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New Emissions Curbs For Diesel Trains, Ships

By Juliet Eilperin
Washington Post Staff Writer
Saturday, March 3, 2007

The Environmental Protection Agency issued stringent new rules yesterday curbing harmful emissions from diesel locomotive and marine engines.

Over the next quarter-century the regulations -- which cover 40,000 marine vessels and nearly 21,000 diesel locomotives -- will cut these engines' annual emissions of nitrogen oxide, a key ingredient in smog, by 80 percent and fine particulate matter, or soot, by 90 percent.

EPA officials estimated that by 2030 the health benefits associated with the new standards will outweigh the costs by 20 to 1, preventing 1,500 premature deaths and 1,100 hospitalizations a year.

"By tackling the greatest remaining source of diesel emissions, we're keeping our nation's clean-air progress moving full steam ahead," EPA Administrator Stephen L. Johnson told reporters in a telephone news conference yesterday. "Over the last century, diesels have been America's economic workhorse, and through this rule, an economic workhorse is also becoming an environmental workhorse."

The federal government has already tightened diesel emissions from cars, sport-utility vehicles, trucks and non-road vehicles, prompting Johnson to call yesterday's rule "the last piece of this clean-diesel puzzle." Last year, the EPA revised its estimates for diesel train emissions and concluded that, without further action, these locomotives would generate nearly twice as much pollution in 2030 as administration officials previously projected.

Environmentalists praised the administration's decision. William Becker, executive director of the National Association of Clean Air Agencies, said diesel locomotive emissions rank as the largest remaining uncontrolled source of pollution in the Washington area.

"Every major metropolitan area in the country will benefit from the huge emissions reductions expected from this long-awaited rule. We estimate the emissions benefits will be equivalent to taking three-quarters of a million diesel trucks off the road each year," Becker said. "EPA deserves a 'thumbs-up' for this proposal."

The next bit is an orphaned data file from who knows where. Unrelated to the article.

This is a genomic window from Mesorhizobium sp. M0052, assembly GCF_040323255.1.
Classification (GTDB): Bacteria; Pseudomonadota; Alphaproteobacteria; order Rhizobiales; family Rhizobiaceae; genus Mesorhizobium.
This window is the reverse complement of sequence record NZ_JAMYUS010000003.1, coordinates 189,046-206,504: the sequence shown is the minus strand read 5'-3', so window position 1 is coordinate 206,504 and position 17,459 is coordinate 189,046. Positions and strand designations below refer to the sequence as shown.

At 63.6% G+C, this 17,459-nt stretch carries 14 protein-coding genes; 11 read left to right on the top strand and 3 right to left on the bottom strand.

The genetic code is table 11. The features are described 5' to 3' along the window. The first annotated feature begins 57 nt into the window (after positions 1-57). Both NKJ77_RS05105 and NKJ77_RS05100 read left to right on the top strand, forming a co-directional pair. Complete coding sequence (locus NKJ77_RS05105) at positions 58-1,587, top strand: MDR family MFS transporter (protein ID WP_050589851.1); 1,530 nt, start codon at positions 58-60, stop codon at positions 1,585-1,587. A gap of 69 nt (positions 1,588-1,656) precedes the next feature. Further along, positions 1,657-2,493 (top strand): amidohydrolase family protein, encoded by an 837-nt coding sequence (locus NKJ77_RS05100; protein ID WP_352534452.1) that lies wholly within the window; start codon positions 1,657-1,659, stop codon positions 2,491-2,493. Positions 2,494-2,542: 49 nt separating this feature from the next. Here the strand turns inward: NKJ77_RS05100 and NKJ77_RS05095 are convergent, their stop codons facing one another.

Richard Kassel, a senior attorney who works on fuel and vehicle issues for the Natural Resources Defense Council, an advocacy group, said the engines covered by the regulations emit pollution equivalent to 150 coal-fired power plants. The new rules will cover all diesel trains in the United States, as well as ferries, tugboats and yachts, but not the foreign ships that make up the majority of ships in U.S. ports.

"Living near a rail yard or port is like living near the dirtiest of coal-fired power plants," Kassel said.

Initially, the regulations call for manufacturers to meet stricter standards on existing engines when overhauling them. By 2009 they must modify newly built diesel train and ship engine and combustion systems. By 2014 marine engine manufacturers must treat their exhaust through technological improvements, and a year later makers of locomotive engines must do the same.

General Electric, the country's largest locomotive engine manufacturer, had opposed the new rules on the grounds that they were not technically feasible. A GE spokesman did not return calls seeking comment.

Johnson said, however, that he was confident the nation's train and ship manufacturers could meet the stricter standards over time. "Through the ingenuity of the domestic manufacturers, we believe they can achieve these aggressive but practical standards," he said.

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